Give an average person a bow or a gun and set them on a tiger. Who do you think wins?

In reality, the individual human needs to be reasonably exceptional even among HUMANS to be able to kill a predator even with a gun. Whereas, all mature lions are individually capable of killing a typical human who lacks the requisite skills or is too stressed or just plain unlucky with their one shot.

But these discussions are really silly, I am going to stop replying to them from now on, just striking through to show what they're worth in my estimation. If I want to talk about who wins a fight between an X and Y, I'll do so with my 5 year old son.



Myrtonos wrote:
Sparhafoc wrote:The carrying capacity of a biological species in an environment is the maximum population size of the species that the environment can sustain indefinitely, given the food, habitat, water, and other necessities available in the environment. In population biology, carrying capacity is defined as the environment's maximal load...


I wasn't asking what carrying capacity means, I just wasn't sure about something else you mean that mentions carrying capacity.


Well, you kind of did ask what it meant - first you misused the term, then I explained the mistake, then you said you didn't understand what I meant.


Myrtonos wrote:
Sparhafoc wrote:They don't need to carry food. They're flying about collecting it as and when. What else were they supposed to be doing?


Apparently some birds do carry food.


And?

It's becoming something like an argumentative version of whack-a-mole. Error pops up, it gets knocked down, then another pops up in its place. What exactly do you think albatrosses are flying about for?


Myrtonos wrote:
Sparhafoc wrote:Balderdash, we've evolved dramatically. Evolution doesn't stop. If you think it does, you need to understand that evolution is about the distribution of alleles in a population, not some Great Chain of Being.


In the past 10,000 years or so, we haven't evolved that much,...


Please don't assert bullshit as fact at me in my own discipline. You're wrong. Not slightly wrong, just plain wrong. Go learn what evolution is. Evolution hasn't stopped or slowed down one iota. We've evolved plenty, thanks all the same.


Myrtonos wrote:but lifestyle has changed alot, think of the rise of farming and later cities. In fact, we hardly evolved at all between the rise of farming and the rise of cities.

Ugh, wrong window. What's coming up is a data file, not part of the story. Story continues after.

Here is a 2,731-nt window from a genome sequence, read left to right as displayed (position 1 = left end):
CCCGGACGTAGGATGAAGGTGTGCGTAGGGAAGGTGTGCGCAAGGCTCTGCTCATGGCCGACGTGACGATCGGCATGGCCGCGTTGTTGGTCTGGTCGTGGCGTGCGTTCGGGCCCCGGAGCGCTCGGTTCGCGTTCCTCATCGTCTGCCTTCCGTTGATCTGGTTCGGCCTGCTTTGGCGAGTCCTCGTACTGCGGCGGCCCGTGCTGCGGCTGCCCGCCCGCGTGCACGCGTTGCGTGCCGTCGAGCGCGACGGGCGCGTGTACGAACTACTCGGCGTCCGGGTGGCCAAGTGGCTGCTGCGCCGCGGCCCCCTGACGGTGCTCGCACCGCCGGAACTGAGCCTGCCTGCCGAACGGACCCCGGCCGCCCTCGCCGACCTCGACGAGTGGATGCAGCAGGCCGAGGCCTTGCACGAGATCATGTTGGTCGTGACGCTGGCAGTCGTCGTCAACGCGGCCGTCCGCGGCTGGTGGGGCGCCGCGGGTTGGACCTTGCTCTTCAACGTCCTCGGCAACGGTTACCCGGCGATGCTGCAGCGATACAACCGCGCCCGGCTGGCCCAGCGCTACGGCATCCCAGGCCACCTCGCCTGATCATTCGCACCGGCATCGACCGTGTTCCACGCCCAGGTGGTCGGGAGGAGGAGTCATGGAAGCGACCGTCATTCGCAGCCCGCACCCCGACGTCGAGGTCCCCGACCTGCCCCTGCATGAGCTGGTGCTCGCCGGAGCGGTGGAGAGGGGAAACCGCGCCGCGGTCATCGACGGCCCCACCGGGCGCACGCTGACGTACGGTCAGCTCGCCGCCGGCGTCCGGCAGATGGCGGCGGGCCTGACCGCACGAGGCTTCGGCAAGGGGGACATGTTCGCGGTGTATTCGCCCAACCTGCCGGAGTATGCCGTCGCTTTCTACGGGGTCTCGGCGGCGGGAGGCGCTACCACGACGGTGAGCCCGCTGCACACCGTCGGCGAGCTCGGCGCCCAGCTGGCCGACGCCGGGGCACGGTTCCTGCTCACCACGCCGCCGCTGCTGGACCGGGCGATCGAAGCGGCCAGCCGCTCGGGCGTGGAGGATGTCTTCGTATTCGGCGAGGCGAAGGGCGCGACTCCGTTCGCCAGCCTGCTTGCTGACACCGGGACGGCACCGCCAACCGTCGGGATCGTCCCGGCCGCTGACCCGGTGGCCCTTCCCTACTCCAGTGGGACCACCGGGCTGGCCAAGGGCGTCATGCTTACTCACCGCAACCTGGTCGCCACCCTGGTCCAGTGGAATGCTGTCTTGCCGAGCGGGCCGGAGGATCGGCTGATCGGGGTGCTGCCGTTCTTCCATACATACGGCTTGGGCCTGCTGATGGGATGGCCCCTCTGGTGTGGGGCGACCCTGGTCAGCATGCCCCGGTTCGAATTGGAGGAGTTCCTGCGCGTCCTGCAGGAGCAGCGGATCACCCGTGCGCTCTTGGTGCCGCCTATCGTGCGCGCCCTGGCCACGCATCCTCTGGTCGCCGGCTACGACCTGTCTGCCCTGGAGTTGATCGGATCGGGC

Yes, you said all this before and I responded to it.


Myrtonos wrote:
Sparhafoc wrote:I want to hear you tell me that sapiens rules the world next time you finally manage to pull yourself out of bed after 5 days of the effects of influenza.


It seems you are thinking about the individual level, what about the collective level?


Collectively, influenza kills up to 750,000 people a year globally. So tell me again how sapiens über alles. Considering it is literally your argument - that humans shooting shit and burning stuff down equates to being dominant - then it's funny how you suddenly refuse to apply it when it doesn't serve your position.


Myrtonos wrote:
Sparhafoc wrote:Hair nets and watches have exactly the same thing to do with 'it' as airplanes, constitutions, and moon-landings.


Airplanes can achieve much greater speeds than any animate being can naturally accomplish,...


Repeated errors make for poor arguments.

1) You only started talking about speed when your previous absolutist argument was shown to be trivially wrong.
2) Humans are animate beings.
3) Humans accomplish design and production of airplanes with wholly natural means.

Or are you trying to claim that magic is involved in the workings of aircraft? Because that's the opposite of 'natural'.


Myrtonos wrote:... and at such speeds can achieve heights well in excess of what any land animal (including humans) can naturally accomplish.


It's like playing Top Trumps with banal observations.

Humans are exceptional because we can fly higher than anything else! :lol: